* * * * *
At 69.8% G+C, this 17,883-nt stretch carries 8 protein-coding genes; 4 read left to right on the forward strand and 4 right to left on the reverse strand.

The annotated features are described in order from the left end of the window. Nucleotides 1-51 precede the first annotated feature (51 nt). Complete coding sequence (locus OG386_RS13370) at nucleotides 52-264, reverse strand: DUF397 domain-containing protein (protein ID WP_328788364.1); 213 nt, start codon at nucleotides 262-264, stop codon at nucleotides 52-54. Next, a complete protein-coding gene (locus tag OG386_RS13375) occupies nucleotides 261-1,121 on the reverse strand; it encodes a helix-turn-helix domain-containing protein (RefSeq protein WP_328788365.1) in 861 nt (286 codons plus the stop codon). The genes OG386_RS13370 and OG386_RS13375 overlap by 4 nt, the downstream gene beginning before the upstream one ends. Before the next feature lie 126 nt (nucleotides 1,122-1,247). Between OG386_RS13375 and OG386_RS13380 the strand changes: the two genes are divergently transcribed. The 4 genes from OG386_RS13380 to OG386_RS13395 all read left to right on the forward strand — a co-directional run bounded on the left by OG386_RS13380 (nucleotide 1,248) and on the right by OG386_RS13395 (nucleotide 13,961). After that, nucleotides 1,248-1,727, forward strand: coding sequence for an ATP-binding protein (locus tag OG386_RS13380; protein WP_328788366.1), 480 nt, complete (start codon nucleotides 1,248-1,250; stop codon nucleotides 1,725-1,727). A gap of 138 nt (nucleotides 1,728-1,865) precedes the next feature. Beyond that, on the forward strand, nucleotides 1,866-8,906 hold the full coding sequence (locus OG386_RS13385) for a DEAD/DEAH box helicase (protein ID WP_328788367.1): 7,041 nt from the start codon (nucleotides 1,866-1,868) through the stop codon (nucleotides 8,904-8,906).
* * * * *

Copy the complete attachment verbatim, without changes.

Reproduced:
At 69.8% G+C, this 17,883-nt stretch carries 8 protein-coding genes; 4 read left to right on the forward strand and 4 right to left on the reverse strand.

The annotated features are described in order from the left end of the window. Nucleotides 1-51 precede the first annotated feature (51 nt). Complete coding sequence (locus OG386_RS13370) at nucleotides 52-264, reverse strand: DUF397 domain-containing protein (protein ID WP_328788364.1); 213 nt, start codon at nucleotides 262-264, stop codon at nucleotides 52-54. Next, a complete protein-coding gene (locus tag OG386_RS13375) occupies nucleotides 261-1,121 on the reverse strand; it encodes a helix-turn-helix domain-containing protein (RefSeq protein WP_328788365.1) in 861 nt (286 codons plus the stop codon). The genes OG386_RS13370 and OG386_RS13375 overlap by 4 nt, the downstream gene beginning before the upstream one ends. Before the next feature lie 126 nt (nucleotides 1,122-1,247). Between OG386_RS13375 and OG386_RS13380 the strand changes: the two genes are divergently transcribed. The 4 genes from OG386_RS13380 to OG386_RS13395 all read left to right on the forward strand — a co-directional run bounded on the left by OG386_RS13380 (nucleotide 1,248) and on the right by OG386_RS13395 (nucleotide 13,961). After that, nucleotides 1,248-1,727, forward strand: coding sequence for an ATP-binding protein (locus tag OG386_RS13380; protein WP_328788366.1), 480 nt, complete (start codon nucleotides 1,248-1,250; stop codon nucleotides 1,725-1,727). A gap of 138 nt (nucleotides 1,728-1,865) precedes the next feature. Beyond that, on the forward strand, nucleotides 1,866-8,906 hold the full coding sequence (locus OG386_RS13385) for a DEAD/DEAH box helicase (protein ID WP_328788367.1): 7,041 nt from the start codon (nucleotides 1,866-1,868) through the stop codon (nucleotides 8,904-8,906).